“Do not call up that which you cannot put down.”
-H.P. Lovecraft, The Case of Charles Dexter Ward
The Haunted Palace is a movie starring Vincent Price that is based on Lovecraft’s only novel, The Case of Charles Dexter Ward. For some reason though, the title is after that of The Haunted Palace by Edgar Allan Poe. This is a rather short poem that I will attach below.
I don’t understand how the film was inspired by The Haunted Palace but there must have been some reason behind their use of the title. It was eventually used in The Fall of The House of Usher as a song written by Roderick Usher. This movie was 1 of 8 “Poe Adaptations” released by the director Roger Corman. I use the term lightly because this one I do not think fits into that category even though it is indeed titled after a work of Poe. All but one of these starred Vincent Price as a lead actor, so I am sure there will be more that I visit in the future as I analyze Price’s work. I decided to watch this film because of my finishing the novel by Lovecraft that I have mentioned which has become one of my absolute favorites by him.
The Haunted Palace
By Edgar Allan Poe
In the greenest of our valleys
By good angels tenanted,
Once a fair and stately palace—
Radiant palace—reared its head.
In the monarch Thought’s dominion,
It stood there!
Never seraph spread a pinion
Over fabric half so fair!
Banners yellow, glorious, golden,
On its roof did float and flow
(This—all this—was in the olden
Time long ago)
And every gentle air that dallied,
In that sweet day,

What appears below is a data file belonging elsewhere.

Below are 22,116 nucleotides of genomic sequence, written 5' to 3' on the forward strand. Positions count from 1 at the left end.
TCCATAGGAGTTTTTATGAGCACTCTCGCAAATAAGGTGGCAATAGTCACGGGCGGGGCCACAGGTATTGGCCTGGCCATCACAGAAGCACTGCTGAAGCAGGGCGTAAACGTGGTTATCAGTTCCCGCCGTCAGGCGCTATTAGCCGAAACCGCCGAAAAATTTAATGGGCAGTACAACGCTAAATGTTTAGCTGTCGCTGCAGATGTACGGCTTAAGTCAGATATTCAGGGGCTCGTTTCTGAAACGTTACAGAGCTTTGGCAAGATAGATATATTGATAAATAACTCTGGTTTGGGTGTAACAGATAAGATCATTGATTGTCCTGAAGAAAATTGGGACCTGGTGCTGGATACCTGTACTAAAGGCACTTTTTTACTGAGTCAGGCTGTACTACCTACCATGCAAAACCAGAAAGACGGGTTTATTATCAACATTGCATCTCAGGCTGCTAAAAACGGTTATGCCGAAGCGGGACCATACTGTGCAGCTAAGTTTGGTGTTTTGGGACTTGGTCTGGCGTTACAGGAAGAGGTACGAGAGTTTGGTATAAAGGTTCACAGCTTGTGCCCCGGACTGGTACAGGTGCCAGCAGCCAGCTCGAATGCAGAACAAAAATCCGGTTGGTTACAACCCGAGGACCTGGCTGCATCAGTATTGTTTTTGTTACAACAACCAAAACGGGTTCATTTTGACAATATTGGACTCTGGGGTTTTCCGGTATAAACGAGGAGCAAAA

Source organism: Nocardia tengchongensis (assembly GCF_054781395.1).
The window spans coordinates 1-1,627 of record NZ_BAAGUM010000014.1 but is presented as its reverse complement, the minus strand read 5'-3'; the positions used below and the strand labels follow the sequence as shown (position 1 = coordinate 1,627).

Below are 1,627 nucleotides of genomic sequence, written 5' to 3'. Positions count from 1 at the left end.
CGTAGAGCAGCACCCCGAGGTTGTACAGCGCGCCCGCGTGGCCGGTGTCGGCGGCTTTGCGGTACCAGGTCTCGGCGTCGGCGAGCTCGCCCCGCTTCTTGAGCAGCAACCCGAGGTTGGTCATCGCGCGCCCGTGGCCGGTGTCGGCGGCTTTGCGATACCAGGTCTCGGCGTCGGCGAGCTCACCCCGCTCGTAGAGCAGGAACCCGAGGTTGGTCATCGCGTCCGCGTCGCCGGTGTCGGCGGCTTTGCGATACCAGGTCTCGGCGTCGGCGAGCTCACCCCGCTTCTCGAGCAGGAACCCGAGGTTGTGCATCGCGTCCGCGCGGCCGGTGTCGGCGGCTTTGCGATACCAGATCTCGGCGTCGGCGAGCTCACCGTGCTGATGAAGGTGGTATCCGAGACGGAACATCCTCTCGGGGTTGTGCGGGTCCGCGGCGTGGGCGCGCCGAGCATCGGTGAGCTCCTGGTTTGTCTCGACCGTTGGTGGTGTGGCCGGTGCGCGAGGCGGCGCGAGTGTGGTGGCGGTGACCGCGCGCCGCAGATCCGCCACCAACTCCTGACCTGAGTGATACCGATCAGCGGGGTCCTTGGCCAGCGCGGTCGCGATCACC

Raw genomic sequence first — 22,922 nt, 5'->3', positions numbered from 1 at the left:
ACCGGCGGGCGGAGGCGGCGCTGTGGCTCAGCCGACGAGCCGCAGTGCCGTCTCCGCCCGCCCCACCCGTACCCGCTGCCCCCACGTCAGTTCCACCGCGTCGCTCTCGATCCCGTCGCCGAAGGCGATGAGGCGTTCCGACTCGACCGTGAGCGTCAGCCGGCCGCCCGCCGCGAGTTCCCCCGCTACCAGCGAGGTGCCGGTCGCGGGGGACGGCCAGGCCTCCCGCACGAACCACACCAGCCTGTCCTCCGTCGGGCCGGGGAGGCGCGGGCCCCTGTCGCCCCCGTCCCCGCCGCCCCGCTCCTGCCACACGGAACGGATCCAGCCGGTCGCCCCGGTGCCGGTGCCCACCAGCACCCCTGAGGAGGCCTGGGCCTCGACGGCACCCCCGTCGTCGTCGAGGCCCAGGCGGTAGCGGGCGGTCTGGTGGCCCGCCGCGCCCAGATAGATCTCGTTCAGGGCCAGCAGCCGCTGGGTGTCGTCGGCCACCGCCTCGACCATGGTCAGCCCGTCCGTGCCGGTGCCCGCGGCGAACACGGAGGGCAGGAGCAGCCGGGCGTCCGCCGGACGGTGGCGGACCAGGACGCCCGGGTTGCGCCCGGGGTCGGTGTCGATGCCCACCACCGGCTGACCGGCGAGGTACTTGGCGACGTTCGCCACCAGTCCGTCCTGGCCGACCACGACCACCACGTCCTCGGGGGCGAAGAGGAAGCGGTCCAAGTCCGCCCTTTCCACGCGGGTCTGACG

Along the ramparts plumed and pallid,
A wingèd odor went away.
Wanderers in that happy valley,
Through two luminous windows, saw
Spirits moving musically
To a lute’s well-tunèd law,
Round about a throne where, sitting,
In state his glory well befitting,
The ruler of the realm was seen.
And all with pearl and ruby glowing
Was the fair palace door,
Through which came flowing, flowing, flowing
And sparkling evermore,
A troop of Echoes, whose sweet duty
Was but to sing,
In voices of surpassing beauty,
The wit and wisdom of their king.
But evil things, in robes of sorrow,
Assailed the monarch’s high estate;
(Ah, let us mourn!—for never morrow
Shall dawn upon him, desolate!)
And round about his home the glory
That blushed and bloomed
Is but a dim-remembered story
Of the old time entombed.
And travellers, now, within that valley,
Through the red-litten windows see
Vast forms that move fantastically
To a discordant melody;
While, like a ghastly rapid river,
Through the pale door
A hideous throng rush out forever,
And laugh—but smile no more.
You can make certain parallels between the movie and The Fall of the House of Usher, but most of them are very minuscule. Both houses appear to be haunted, they have to do with family lineage, and of course there is the title and the piece of the poem that is displayed at the the end of the movie. It is without a doubt The Case of Charles Dexter Ward though that The Haunted Palace draws on for the entirety of it’s plot. I am only dwelling on this because it was the first adaptation of a Lovecraft story that I really loved, so it kind of irked me that it wouldn’t be named after the story on which it is clearly based.
Most Lovecraftian movies that I’ve seen are just excessively gory for no apparent reason (Necronomicon, Re-Animator, etc.) so this was the first adaptation of a Lovecraft story that I actually really liked. It is also the first movie I watched by Vincent Price which has sent me down a rabbit hole, he is a seriously great actor.